The uneven impact of the recession and wider policy is a theme Chris Giles develops. He remarks that “being born in the 1980s and 1990s was not advisable for your income or wealth”. For him, young people have lost out both due to bad timing but also through policy. He sets out a bold ten-point agenda to right those wrongs, including requiring the Student Loan Company to publish outcome data from higher education in order to allow prospective students to make an informed choice about their university and degree choice.
The chart also illustrates why the gender gap has closed recently for all the wrong reason; women’s pay has fallen slower than men’s. Susan Harkness’s essay highlights the broad range of inequalities still present and the growing role women’s earnings have for family incomes: half of all mothers are now the main breadwinner in couples in which the father is a low earner. She calls for more support with childcare to help low-earning women do full-time work as well as improving the quality of part-time roles.
The public sector workforce is the focus of John Hawksworth’s contribution, who argues that efficiency gains are possible across public sectors but that difficult decisions will be needed. This is all the more pressing with the Budget announcement that pay rises across the public sector will be capped at 1 per cent a year for the entirety of the Parliament. What this will mean for living standards as well as the quality of public services as departmental budgets are cuts will be a persistent challenge in this parliament.
The final theme of the book coincides with arguably the most eye-catching policy in the Summer Budget: higher wage floors. Sir George Bain and I discuss the findings of an inquiry he chaired into the future of the minimum wage, which argued that a new settlement was needed to go beyond supporting the very lowest paid. We suggest that the government set an ambition of the minimum wage rising to 60 per cent of median pay but, crucially, maintaining the independence of the Low Pay Commission to advise on the appropriate rate. The Chancellor chose to take some of our advice – aiming for 60 per cent of the typical wage for over-25s by 2020 – but the role of the Low Pay Commission is still unclear. The evidence-based shepherding it has performed so well since the minimum wage’s introduction will be vital as the wage-floor pushes higher.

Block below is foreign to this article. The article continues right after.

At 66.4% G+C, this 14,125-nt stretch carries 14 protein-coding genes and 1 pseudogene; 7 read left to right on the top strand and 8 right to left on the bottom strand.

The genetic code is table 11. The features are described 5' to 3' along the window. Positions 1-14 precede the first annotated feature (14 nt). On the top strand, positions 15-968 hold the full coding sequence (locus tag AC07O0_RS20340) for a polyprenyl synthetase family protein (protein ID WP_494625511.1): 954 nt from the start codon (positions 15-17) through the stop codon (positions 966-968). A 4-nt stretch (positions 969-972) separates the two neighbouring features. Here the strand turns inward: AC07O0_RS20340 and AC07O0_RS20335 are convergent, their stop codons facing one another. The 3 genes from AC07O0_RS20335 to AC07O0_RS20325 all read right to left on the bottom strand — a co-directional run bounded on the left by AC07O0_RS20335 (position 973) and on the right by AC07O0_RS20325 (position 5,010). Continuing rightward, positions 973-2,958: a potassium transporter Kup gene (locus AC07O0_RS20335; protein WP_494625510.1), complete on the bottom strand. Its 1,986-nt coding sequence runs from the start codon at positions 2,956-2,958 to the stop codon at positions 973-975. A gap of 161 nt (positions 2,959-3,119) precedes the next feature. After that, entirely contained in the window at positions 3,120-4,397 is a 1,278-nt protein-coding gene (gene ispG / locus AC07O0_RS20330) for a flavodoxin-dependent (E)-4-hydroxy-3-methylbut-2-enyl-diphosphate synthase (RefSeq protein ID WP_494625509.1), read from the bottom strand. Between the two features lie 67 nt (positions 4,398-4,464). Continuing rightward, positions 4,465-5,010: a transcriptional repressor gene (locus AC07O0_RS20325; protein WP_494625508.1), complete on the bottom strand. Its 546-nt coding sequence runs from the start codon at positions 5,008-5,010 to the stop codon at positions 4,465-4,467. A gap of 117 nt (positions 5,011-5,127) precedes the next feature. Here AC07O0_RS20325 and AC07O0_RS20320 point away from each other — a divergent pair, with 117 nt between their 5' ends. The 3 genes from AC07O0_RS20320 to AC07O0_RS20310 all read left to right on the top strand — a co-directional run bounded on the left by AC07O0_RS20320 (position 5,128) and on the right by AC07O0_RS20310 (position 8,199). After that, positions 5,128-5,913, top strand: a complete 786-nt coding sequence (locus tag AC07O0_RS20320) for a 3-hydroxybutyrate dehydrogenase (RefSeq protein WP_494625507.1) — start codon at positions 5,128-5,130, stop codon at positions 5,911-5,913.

While a higher minimum wage will be of great value to many low earners, the debate raised by Arin Dube – higher wage-floors in cities – hasn’t gone away. The London Living Wage is currently £9.15 and would be expected to be significantly higher by 2020 when the National Living Wage should reach around £9. Those interested in the London mayoral race, both between parties and within parties, would do well to learn the lessons of Dube’s essay.
Ensuring that wage growth over the next five years will be shared is a serious challenge. Securing a pay rise’s authors do not share a common manifesto. But what they each agree on is the need to take this issue seriously. The Budget showed this government is concerned too but how this agenda is taken forward will be crucial. The essayists refuse to gloss over the difficulties but don’t fall into easy pessimism on the ability of policy to spread the gains of the recovery more evenly. Securing a pay rise has set out a menu for the government to choose from – what happens to wage growth over the next five years may well depend on whether its concerns and solutions are heeded.
Conor D'Arcy is a policy analyst at the Resolution Foundation.
What do you think will happen to wage growth over the next five years? Do you agree with the solutions put forward by the Resolution Foundation in this article? Share your thoughts using the comments section below.